Catholic Culture News
Catholic Culture News

The Widow’s Almsgiving Budget

By Fr. Jerry Pokorsky ( bio - articles - email ) | Nov 09, 2021

He looked up and saw the rich putting their gifts into the treasury; and he saw a poor widow put in two copper coins. And he said, “Truly I tell you, this poor widow has put in more than all of them; for they all contributed out of their abundance, but she out of her poverty….” (Luke 21:1–4)

Most so-called “charitable giving” does not rise to the level of Christian charity, IRS regulations notwithstanding. Giving to charitable organizations is usually from “abundance,” an exercise of justice, not charity.

Justice is the bedrock of charity. We have an obligation to support the Church and contribute to worthy charities from our excess wealth. “Truly, I say to you, as you did it to one of the least of these my brethren, you did it to me.” (Mt. 25:40) Indeed, the sort of generosity displayed by the widow—generosity that exceeds the requirements of justice—is far more common among the poor and in concentration camps.

Our strategy to fulfill our “charitable giving” obligations before God requires thought and effort. Here are a few ideas for consideration.

Charitable contributions are expressions of worship.

Mosaic Law requires tithes. “Honor the Lord with your substance and with the first fruits of all your produce.” (Prov. 3:9) Even the recipients are obligated to tithe: “When you take from the people of Israel the tithe which I have given you from them for your inheritance, then you shall present an offering from it to the Lord, a tithe of the tithe.” (Num. 18:26)

Orthodox worship stimulates almsgiving.

“At the end of every three years you shall bring forth all the tithe of your produce…and the Levite [priest], because he has no portion or inheritance with you, and the sojourner, the fatherless, and the widow…shall come and eat and be filled.” (Deut. 14:28) Tithing in worship begets almsgiving.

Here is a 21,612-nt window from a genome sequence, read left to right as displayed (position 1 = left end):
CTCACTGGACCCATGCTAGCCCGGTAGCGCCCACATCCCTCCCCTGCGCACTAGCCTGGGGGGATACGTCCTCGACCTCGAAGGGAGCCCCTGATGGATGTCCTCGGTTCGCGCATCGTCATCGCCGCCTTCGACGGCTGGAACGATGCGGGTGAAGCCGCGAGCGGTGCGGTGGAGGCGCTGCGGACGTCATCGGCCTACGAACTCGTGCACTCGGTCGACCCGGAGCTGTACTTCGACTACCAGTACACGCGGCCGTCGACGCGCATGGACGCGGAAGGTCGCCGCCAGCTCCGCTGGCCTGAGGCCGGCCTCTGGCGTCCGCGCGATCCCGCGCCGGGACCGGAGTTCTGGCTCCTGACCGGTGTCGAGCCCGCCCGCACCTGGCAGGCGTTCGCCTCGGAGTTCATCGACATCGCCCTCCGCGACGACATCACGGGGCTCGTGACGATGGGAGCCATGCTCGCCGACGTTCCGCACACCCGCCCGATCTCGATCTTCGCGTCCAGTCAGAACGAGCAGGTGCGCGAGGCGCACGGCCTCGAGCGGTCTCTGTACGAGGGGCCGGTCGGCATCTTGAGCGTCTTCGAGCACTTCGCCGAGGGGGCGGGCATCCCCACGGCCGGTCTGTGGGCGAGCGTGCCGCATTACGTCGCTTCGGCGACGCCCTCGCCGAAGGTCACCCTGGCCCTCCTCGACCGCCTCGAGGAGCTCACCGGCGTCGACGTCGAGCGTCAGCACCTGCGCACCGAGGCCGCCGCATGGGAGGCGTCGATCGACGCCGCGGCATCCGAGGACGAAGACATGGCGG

Contributions to unworthy organizations are idolatrous.

Saint Paul warns: “What pagans sacrifice they offer to demons and not to God. I do not want you to be partners with demons.” (1 Cor. 10:20) There was even an Old Testament version of Planned Parenthood: “…they had slaughtered their children for their idols.” (Ex. 23:39)

Occasionally we hear that historically worthy organizations have gone off the Catholic rails, in effect inviting false worship. We must ask whether the abuse was systemic or transitory. Perfect performance is unlikely; even Jesus had a thief and deserters in His midst. But the evangelists rendered a proper accounting for the betrayal and denials, and reclaimed their organizational integrity. Avoid idolatry by carefully evaluating the worthiness of recipient organizations.

A budget helps us to fulfill our giving obligations.

Mosaic Law required tithes—“tenth” (cf. Leviticus 27:30). A practical substitute word for “tithe” today is “budget.”

Throughout history and various economies, a generous response to the demands of justice remains the same, but its economic expression varies. Excessive government taxation that forcibly replaces charitable giving complicates the calculation. There is no substitute for the virtues of justice and generosity, fortified by prudence, when calculating an annual giving budget.

Continue to support worthy organizations.

The Jews went up to Jerusalem three times a year to offer sacrifices: Passover, Pentecost, and Tabernacles. The ritual had subliminal budgetary aspects and provided the necessary financial support of the Temple.